Credit: Myles Aronowitz

Remember Me

Here at PopWatch, we're reminiscing about the pop culture moments that we still can't get over—no matter how much time has passed.

It's been three years since the release of 2010's Remember Me, starring Robert Pattinson and Emilie de Ravin as two NYU students from different social classes, and similarly discordant family relationships, who end up falling in love. Sounds harmless, albeit even a little boring, right? Well, while I was sunk into my movie chair, going through the motions of this one-note film, soaring on a neutral emotional plane, thinking this run-of-the-mill romance-drama can't get any better or worse, so might as well enjoy the aesthetic pleasures of Pattinson's face and decide what to make for dinner, in a place I thought was a safe space, the movie theater transformed into a bubbling cauldron of audible audience outrage, severe shock, and popcorn projectiles…

… when I saw how Remember Me ended.

It transformed the movie from the ordinary to the extraordinary offensive.

I remember other theatergoers spouting Oh no, they didn't! Oh, my god!, and for the taciturn, simple No, No, No's while distastefully shaking their heads.

For those of you who have not seen the film, the plot takes a positive turn when Ally (de Ravin) forgives Tyler (Pattinson) for lying to her about asking her out on the premise of a dare. Tyler and his father begin mending their tumultuous relationship, and Tyler starts going to class and maintaining a social life again. From the get-go, Tyler's character is a brooding mess, getting into fights, and throwing anger fits, all while chronicling his deepest thoughts in a leather-bound journal. When he gets his life together, you start to root for him, dare I say, even care. So this trajectory of pathos the audience has developed for the character makes the ending all the more obnoxious. You bring us up only to bring us down, Hollywood!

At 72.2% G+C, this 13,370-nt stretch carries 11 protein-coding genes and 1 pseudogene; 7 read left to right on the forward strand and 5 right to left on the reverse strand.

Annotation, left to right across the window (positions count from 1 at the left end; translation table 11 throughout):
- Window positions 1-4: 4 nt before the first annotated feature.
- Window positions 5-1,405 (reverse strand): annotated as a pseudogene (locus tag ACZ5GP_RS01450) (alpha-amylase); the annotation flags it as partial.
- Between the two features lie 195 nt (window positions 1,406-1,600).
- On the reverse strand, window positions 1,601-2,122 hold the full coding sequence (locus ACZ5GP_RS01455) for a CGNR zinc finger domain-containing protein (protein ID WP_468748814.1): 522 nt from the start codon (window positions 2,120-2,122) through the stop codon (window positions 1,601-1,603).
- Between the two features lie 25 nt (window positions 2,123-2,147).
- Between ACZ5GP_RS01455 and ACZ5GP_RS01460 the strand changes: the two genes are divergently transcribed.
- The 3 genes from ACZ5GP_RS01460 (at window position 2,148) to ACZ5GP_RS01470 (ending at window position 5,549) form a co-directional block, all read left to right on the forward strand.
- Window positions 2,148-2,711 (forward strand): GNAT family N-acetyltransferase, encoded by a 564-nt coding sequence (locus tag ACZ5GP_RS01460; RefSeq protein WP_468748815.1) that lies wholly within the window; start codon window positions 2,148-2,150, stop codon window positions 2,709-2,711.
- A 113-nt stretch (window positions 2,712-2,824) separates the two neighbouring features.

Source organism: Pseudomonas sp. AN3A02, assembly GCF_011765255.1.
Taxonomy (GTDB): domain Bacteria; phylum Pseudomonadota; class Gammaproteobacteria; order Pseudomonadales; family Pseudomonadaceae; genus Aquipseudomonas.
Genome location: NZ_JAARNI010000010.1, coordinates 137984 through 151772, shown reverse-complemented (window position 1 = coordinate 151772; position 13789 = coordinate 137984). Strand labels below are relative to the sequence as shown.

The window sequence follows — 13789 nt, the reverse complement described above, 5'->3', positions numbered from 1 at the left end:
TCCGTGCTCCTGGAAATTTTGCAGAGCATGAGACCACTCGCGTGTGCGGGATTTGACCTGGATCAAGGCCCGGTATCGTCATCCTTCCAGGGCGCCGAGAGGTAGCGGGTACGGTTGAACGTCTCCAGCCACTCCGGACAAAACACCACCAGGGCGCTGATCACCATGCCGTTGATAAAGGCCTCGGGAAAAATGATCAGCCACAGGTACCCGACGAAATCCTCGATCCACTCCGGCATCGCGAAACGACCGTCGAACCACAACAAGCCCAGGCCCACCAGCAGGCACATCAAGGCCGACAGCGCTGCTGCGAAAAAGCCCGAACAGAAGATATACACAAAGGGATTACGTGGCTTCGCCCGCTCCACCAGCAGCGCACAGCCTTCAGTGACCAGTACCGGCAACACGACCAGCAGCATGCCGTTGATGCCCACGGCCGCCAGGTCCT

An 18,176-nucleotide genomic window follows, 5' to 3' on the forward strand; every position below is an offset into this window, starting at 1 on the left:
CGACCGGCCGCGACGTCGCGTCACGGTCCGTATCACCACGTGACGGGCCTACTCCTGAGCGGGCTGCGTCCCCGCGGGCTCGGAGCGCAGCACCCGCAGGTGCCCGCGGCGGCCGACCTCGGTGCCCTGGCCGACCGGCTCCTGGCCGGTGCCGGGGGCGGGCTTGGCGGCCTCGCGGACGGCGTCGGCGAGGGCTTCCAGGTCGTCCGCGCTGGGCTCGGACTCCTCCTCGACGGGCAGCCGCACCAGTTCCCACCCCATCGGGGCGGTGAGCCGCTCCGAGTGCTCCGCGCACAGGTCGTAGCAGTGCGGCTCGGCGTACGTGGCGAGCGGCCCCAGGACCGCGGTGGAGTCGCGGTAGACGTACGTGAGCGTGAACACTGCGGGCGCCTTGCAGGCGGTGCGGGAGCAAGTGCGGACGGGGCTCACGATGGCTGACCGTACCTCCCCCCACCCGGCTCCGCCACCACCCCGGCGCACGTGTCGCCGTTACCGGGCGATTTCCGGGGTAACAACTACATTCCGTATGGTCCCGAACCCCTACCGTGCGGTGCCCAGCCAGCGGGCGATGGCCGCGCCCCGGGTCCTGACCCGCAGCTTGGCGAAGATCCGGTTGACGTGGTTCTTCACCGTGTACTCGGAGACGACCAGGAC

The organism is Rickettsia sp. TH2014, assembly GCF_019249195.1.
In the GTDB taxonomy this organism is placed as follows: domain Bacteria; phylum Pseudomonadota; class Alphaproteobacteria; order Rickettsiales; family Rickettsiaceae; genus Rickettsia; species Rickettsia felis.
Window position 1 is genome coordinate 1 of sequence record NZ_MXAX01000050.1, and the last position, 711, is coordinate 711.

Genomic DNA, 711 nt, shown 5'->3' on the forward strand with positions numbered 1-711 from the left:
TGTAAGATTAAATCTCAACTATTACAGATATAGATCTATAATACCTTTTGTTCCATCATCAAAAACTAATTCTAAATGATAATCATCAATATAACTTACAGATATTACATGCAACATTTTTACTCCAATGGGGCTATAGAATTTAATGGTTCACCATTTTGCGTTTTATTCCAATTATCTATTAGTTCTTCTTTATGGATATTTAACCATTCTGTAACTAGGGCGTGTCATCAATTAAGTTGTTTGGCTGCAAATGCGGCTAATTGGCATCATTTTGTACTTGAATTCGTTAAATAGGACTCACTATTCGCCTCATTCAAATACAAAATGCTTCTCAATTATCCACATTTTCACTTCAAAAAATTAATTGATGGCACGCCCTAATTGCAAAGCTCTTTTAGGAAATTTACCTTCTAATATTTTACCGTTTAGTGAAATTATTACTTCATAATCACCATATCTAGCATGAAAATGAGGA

Tyler is supposed to meet his dad (Pierce Brosnan) at his office, in some unidentified NYC high-rise. But his dad is running late. Tyler is waiting patiently and discovers his dad's screensaver on his desktop contains photos of him and his sister. Cut to his little sister's classroom and the teacher starts to write the date on the chalkboard "September … 11 … 2001."


Thankfully the filmmakers spared us the sight of the crumbling Twin Towers, but they do cut to a shot of Tyler's journal lying in the rubble, with a voice-over of Tyler saying something vaguely poetic.

I've never gotten over this ending because I never could understand the necessity for repurposing a tragedy for a superfluous coda. Nowhere in the film is there an indication that we are watching a pre-9/11 New York, nowhere do we get any signpost that Tyler's dad works at the World Trade Center, and nowhere in the plot does it indicate that Tyler should have to die after improving his life.

Sometimes movie endings will employ a deus ex machina and nicely tie up unanswered plot ends, but this 9/11 ending wasn't answering any mysterious plot points. Sometimes movie endings will employ an M. Night Shyamalan fancy-do-dah, à la Signs and The Sixth Sense, and cause you to re-evaluate your understanding of the plot (and cause a temporary existential crisis) in a satisfying way, but all Remember Me's ending did was cause me to feel offended and befuddled and then wonder why I care so deeply about these sorts of things.

I can think of other movies where the surprise ending illuminates your movie-watching experience and asks your brain to keep chewing on the plot, such as Inception (did it or did it not stop spinning?) or Lost in Translation (what did Bill Murray whisper in her ear?) and Before Sunset (barring the release of Before Midnight, I had wondered, did he go back to his family or sleep with Celine?). But the 9/11 ending of Remember Me will always stick with me as one of the worst cinematic endings ever.

The film was already overshadowed by a Twilight star; why overshadow it with a real-life tragedy too?

Anyone else still outraged by this ending? What are your favorite/worst twist endings so far? Let us know in the comments!

Remember Me
  • Movie
  • 113 minutes